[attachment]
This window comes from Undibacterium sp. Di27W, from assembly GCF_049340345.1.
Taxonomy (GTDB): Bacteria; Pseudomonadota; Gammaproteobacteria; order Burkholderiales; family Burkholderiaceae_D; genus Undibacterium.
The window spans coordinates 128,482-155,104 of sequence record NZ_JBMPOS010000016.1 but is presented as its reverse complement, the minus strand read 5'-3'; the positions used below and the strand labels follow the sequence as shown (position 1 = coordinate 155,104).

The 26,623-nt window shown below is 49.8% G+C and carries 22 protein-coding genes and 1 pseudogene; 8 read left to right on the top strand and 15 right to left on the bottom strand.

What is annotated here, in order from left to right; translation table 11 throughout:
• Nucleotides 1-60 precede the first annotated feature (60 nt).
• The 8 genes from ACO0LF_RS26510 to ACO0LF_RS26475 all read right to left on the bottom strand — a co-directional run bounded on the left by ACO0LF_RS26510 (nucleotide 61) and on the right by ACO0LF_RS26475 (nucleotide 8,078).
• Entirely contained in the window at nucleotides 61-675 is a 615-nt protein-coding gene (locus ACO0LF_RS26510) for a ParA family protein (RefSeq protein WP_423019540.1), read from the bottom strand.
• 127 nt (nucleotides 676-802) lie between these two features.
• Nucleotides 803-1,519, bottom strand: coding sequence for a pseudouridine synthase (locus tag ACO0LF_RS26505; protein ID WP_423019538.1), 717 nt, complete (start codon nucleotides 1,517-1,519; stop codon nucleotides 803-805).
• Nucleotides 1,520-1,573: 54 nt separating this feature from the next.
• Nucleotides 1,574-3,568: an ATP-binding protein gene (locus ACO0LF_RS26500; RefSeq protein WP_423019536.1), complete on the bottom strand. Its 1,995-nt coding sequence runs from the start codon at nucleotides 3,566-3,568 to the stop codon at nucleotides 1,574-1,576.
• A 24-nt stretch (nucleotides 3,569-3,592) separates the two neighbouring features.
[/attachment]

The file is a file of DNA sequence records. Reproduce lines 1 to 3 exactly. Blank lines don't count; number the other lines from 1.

This window comes from Undibacterium sp. Di27W, from assembly GCF_049340345.1.
Taxonomy (GTDB): Bacteria; Pseudomonadota; Gammaproteobacteria; order Burkholderiales; family Burkholderiaceae_D; genus Undibacterium.
The window spans coordinates 128,482-155,104 of sequence record NZ_JBMPOS010000016.1 but is presented as its reverse complement, the minus strand read 5'-3'; the positions used below and the strand labels follow the sequence as shown (position 1 = coordinate 155,104).